"Doris Lessing is the kind of writer who has followers, not just readers," Lesley Hazleton once observed. But the Nobel Prize-winning Lessing, whose classic novel The Golden Notebook was embraced as a feminist icon, has seldom told her followers exactly what they wanted to hear. For much of her career, she has frustrated readers' expectations and thwarted would-be experts on her work, penning everything from traditional narratives to postmodern novels to mystic fables.

Lessing was born in Persia (now Iran) and grew up in Southern Rhodesia (now Zimbabwe), where her father made an unsuccessful attempt to farm maize. Though she loved living on the farm, her family life was often tense and unhappy. Lessing married at the age of 20, but three years later, feeling stifled by colonial life and increasingly distressed by the racism of her society, she joined the Communist Party, "because they were the only people I had ever met who fought the color bar in their lives."

Soon after that, she left her husband and first two children to marry fellow Communist Gottfried Lessing, with whom she had a son. They divorced, and she took her son with her to England, where she published her first novel, The Grass Is Singing, to high acclaim. After several more novels, including the semi-autobiographical series Children of Violence, Lessing wrote The Golden Notebook, a postmodern, fragmentary narrative about a writer's search for identity. The Golden Notebook gained a passionate following in the feminist movement and "left its mark upon the ideas and feelings of a whole generation of women," as Elizabeth Hardwick wrote.

To Lessing's dismay, she was frequently cited as a "feminist writer" after that. Yet as Diane Johnson pointed out in a 1978 review of Stories, Lessing "also understands men, politics, social class, striving, religion, loneliness and lust." Johnson added: "Mrs. Lessing is the great realist writer of our time, in the tradition of the major Continental novelists of the 19th century, particularly Stendhal and Balzac, but also Turgenev and Chekhov -- a masculine tradition with which she shares large moral concerns, an earnest and affirmative view of human nature, and a dead-eye for social types."

But Lessing, who once called realist fiction "the highest form of prose writing," soon launched into a science-fiction series, Canopus in Argos: Archives, which baffled many of her fans. Lessing used the term "space fiction" for the series, which recounts human history from the points of view of various extraterrestrial beings. Though Lessing gained some new readers with her Canopus series, her early admirers were relieved when she came back to Earth in The Fifth Child, the story of a monstrous child born to ordinary suburban parents, which Carolyn Kizer deemed "a minor classic." Later novels like Mara and Dann included elements of fantasy and science fiction, but recently, with the publication of The Sweetest Dream, Lessing has returned to domestic fiction in the realist mode, which many critics still see as her best form.

Throughout her life, Lessing has been drawn to systems for improving human experience -- first Marxism, then the psychiatry of R. D. Laing, then Sufi mysticism. But her yearning for a single, transcendent truth coexists with a sharp awareness of the contradictory mix of vanities, passions, and aggressions that make up most human lives. As Margaret Drabble noted, Lessing is "one of the very few novelists who have refused to believe that the world is too complicated to understand."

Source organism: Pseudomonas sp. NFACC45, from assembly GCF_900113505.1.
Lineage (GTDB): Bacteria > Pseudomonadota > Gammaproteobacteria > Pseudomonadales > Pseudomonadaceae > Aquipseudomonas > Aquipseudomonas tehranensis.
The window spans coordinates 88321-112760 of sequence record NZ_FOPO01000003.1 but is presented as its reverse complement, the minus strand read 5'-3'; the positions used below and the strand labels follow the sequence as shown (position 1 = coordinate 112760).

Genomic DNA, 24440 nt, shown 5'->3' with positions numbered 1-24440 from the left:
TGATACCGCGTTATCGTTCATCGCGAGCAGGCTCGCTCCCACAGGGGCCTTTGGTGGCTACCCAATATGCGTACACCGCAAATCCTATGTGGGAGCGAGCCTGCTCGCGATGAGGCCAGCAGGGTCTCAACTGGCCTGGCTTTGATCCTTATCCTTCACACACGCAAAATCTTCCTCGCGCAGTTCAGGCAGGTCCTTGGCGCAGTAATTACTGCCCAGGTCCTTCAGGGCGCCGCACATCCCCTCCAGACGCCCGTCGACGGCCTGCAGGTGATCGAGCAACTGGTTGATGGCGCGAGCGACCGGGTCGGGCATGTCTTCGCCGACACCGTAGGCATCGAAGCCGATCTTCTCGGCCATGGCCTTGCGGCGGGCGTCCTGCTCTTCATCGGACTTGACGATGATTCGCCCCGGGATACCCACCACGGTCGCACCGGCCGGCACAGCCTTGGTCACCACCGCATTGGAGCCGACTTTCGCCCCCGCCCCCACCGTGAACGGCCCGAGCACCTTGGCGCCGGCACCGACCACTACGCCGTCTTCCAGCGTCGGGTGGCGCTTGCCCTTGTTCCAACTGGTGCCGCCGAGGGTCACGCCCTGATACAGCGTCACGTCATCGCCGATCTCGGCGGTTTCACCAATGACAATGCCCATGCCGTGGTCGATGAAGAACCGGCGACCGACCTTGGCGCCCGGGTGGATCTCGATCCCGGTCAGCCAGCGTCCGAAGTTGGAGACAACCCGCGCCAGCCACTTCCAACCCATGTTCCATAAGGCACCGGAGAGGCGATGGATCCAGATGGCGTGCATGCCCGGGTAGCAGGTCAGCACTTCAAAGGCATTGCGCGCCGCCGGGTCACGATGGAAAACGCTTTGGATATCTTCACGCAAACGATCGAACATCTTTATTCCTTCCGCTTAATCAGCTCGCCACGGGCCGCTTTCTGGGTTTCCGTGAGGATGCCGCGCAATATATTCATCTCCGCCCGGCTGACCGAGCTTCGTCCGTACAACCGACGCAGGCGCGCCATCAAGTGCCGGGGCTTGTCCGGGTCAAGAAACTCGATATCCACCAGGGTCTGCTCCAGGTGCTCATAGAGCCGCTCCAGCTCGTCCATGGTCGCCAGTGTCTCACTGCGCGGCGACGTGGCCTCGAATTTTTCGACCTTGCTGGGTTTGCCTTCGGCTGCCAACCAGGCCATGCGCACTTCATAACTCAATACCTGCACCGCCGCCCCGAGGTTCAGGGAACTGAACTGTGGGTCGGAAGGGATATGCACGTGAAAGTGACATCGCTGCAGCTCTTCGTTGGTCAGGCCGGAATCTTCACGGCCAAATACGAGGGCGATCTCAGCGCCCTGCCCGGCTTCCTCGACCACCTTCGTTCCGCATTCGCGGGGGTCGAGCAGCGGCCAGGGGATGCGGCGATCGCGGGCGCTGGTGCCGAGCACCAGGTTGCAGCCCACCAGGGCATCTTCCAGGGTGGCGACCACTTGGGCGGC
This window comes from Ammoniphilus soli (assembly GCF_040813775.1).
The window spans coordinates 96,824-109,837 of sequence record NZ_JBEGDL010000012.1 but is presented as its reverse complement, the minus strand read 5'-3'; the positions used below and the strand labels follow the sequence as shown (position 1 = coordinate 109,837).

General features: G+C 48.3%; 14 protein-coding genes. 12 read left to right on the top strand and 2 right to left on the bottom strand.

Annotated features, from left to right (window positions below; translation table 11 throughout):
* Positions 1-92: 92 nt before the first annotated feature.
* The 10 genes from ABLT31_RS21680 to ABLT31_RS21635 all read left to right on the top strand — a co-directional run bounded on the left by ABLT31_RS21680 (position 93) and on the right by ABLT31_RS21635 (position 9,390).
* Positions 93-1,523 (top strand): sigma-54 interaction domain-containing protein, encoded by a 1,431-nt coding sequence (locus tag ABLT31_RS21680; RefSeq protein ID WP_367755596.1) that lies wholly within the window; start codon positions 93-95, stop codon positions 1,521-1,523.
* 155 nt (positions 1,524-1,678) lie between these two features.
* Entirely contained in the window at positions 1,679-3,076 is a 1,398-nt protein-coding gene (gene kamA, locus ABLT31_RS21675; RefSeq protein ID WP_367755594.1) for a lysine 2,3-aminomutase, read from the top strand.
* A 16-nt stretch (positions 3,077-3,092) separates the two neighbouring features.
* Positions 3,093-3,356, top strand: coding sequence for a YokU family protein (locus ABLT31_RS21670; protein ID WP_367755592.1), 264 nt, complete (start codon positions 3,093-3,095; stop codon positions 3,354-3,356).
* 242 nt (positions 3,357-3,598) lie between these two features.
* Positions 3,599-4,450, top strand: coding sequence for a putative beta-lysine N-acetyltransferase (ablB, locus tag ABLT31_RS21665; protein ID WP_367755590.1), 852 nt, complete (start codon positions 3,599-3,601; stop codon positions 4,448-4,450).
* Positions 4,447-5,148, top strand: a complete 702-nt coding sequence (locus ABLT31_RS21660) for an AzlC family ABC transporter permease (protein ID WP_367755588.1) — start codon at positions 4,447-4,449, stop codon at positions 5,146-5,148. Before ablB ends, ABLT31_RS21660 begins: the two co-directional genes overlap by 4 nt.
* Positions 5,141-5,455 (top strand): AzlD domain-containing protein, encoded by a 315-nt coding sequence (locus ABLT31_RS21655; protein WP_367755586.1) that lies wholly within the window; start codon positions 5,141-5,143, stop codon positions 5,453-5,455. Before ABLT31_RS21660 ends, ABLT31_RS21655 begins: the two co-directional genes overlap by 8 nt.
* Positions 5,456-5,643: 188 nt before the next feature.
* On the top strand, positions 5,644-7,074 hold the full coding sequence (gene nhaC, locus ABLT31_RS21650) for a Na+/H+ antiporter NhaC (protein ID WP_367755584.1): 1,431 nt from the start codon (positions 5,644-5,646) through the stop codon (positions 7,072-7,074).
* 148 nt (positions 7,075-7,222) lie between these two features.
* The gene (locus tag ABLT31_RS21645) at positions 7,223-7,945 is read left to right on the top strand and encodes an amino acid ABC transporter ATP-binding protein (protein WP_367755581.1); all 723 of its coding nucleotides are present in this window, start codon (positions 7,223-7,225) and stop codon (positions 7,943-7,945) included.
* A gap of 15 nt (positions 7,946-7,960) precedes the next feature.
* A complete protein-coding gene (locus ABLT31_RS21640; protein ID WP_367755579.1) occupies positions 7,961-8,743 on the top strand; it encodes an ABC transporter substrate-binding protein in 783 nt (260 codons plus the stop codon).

Good To Know

Lessing's African stories painted a grim picture of white colonialism and the oppression of black Africans, and in 1956, Lessing was declared a prohibited alien in South Africa and Southern Rhodesia. In 1995, she was able to visit her daughter and grandchildren in South Africa, where her works are now acclaimed for the same content that was once condemned.

Though she was briefly allied with the Communist Party in Salisbury, Lessing has frequently insisted that the picture of her as a political activist is exaggerated. "I am always being described as having views that I never had in my life," she once told the Guardian. She has, however, been an outspoken critic of the racial politics of South Africa, and she once turned down the chance to become a Dame of the British Empire on the grounds that there is no British Empire.

To demonstrate how difficult it is for new writers to get published, Lessing sent a manuscript to her publishers under the pseudonym Jane Somers. Her British publisher turned it down, as did several other prominent publishers (though her American editor detected the ruse and accepted the book). The Diary of a Good Neighbour was published as the work of Jane Somers, to little fanfare and mixed critical reviews. Lessing followed it with a sequel, If the Old Could..., before revealing her identity as the author of both.

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    1. Also Known As:
      Doris May Tayler (birth name), Jane Somers (pseudonym)
    2. Hometown:
      London, England
    1. Date of Birth:
      October 22, 1919
    2. Place of Birth:
      Persia (now Iran)
    1. Date of Death:
      November 17, 2013
    2. Place of Death:
      London, England